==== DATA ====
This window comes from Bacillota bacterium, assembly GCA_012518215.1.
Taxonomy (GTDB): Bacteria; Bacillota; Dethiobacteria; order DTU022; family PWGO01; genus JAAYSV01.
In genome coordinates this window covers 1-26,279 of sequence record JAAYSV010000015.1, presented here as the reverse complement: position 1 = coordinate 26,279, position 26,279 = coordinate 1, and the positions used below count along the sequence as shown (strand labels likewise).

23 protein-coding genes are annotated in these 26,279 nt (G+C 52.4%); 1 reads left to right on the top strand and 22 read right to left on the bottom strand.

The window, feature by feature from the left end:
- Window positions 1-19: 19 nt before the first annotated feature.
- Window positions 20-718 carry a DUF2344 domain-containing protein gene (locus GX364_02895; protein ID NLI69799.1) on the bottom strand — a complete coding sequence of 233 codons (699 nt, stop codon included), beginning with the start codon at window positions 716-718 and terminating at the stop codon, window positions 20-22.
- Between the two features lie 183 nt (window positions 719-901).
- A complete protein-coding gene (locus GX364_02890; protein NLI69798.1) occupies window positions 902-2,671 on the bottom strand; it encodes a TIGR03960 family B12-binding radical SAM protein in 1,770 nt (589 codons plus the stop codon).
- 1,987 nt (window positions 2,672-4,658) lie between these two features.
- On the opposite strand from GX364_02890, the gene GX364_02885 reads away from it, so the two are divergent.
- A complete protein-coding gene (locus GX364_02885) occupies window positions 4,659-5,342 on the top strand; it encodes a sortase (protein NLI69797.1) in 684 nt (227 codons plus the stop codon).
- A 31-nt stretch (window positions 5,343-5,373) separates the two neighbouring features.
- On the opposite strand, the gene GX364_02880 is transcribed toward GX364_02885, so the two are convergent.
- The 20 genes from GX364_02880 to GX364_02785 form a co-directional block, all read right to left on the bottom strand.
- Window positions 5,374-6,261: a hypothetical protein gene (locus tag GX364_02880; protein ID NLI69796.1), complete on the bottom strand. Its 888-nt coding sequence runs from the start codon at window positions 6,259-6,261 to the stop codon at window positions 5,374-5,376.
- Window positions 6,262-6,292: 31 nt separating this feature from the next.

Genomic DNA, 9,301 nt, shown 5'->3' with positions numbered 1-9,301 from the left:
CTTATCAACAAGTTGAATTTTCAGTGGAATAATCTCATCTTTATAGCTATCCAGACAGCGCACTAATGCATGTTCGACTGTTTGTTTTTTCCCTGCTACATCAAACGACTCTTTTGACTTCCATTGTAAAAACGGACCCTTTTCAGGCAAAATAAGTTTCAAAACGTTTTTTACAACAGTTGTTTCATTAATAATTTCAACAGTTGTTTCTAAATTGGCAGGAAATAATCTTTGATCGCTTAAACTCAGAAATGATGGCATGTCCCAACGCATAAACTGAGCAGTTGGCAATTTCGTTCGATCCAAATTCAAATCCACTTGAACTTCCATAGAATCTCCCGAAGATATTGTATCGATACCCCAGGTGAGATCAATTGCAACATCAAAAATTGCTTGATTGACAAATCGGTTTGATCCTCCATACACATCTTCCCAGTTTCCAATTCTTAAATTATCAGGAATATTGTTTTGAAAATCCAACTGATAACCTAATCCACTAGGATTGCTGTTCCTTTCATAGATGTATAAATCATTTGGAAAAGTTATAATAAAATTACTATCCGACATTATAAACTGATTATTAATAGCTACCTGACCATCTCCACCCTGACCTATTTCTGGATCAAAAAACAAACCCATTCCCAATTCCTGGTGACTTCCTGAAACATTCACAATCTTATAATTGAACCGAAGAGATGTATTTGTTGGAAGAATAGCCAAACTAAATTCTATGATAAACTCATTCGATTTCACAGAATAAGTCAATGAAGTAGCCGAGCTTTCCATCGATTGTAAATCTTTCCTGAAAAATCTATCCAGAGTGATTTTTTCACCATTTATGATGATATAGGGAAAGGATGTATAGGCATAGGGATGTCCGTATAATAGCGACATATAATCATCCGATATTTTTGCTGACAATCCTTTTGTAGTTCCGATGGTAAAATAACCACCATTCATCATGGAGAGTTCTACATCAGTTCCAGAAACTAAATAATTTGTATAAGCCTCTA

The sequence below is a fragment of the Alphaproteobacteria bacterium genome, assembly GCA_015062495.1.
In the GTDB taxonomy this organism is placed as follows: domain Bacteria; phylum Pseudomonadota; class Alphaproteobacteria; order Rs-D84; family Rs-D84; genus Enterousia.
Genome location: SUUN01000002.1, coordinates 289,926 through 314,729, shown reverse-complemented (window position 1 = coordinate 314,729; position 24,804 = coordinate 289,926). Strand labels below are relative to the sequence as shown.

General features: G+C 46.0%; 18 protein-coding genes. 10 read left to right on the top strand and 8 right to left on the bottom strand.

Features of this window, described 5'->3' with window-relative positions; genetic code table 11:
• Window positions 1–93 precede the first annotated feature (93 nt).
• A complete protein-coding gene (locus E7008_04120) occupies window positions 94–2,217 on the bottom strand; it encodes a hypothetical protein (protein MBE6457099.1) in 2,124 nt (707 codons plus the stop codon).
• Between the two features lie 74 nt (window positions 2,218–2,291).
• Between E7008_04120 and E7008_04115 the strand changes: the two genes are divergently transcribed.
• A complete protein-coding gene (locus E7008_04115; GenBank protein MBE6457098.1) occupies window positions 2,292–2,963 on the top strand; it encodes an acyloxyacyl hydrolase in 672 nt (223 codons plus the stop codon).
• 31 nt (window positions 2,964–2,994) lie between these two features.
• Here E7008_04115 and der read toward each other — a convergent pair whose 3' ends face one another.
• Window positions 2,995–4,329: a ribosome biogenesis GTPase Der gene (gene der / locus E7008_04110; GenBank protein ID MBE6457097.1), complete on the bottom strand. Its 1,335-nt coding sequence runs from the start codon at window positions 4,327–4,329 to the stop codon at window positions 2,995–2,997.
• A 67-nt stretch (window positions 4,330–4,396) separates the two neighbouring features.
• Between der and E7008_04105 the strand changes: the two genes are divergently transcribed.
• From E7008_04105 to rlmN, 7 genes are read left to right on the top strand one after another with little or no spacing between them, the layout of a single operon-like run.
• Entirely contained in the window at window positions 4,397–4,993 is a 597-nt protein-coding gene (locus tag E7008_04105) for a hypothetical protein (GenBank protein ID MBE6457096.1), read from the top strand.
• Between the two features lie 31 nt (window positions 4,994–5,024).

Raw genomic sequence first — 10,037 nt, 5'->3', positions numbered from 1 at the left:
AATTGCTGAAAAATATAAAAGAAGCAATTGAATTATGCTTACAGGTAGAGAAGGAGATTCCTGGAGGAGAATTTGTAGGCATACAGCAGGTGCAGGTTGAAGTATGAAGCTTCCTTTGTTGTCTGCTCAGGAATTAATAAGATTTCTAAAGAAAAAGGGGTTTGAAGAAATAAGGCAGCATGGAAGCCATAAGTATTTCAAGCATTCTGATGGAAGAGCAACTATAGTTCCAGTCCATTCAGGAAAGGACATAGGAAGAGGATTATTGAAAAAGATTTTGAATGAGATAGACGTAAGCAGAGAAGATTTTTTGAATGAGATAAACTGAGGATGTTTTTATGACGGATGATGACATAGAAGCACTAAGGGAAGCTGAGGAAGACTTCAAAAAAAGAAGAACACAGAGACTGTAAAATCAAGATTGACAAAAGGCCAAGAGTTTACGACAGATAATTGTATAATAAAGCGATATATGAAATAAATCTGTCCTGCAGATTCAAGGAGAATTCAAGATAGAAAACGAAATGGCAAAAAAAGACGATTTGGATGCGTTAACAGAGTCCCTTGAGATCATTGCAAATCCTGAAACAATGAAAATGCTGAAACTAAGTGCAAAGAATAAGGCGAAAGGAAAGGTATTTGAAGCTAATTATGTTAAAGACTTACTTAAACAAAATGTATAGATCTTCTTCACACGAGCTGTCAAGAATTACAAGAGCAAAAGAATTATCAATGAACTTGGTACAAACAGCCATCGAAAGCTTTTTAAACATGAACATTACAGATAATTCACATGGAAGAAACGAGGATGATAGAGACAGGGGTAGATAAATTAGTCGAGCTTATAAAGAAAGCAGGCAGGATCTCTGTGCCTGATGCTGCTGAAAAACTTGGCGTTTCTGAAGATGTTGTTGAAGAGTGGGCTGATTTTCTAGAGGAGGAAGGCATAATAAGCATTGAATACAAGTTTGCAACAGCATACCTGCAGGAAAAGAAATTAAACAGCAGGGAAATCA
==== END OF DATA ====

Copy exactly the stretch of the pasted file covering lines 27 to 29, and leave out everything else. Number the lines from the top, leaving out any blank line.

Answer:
• Between the two features lie 74 nt (window positions 2,218–2,291).
• Between E7008_04120 and E7008_04115 the strand changes: the two genes are divergently transcribed.
• A complete protein-coding gene (locus E7008_04115; GenBank protein MBE6457098.1) occupies window positions 2,292–2,963 on the top strand; it encodes an acyloxyacyl hydrolase in 672 nt (223 codons plus the stop codon).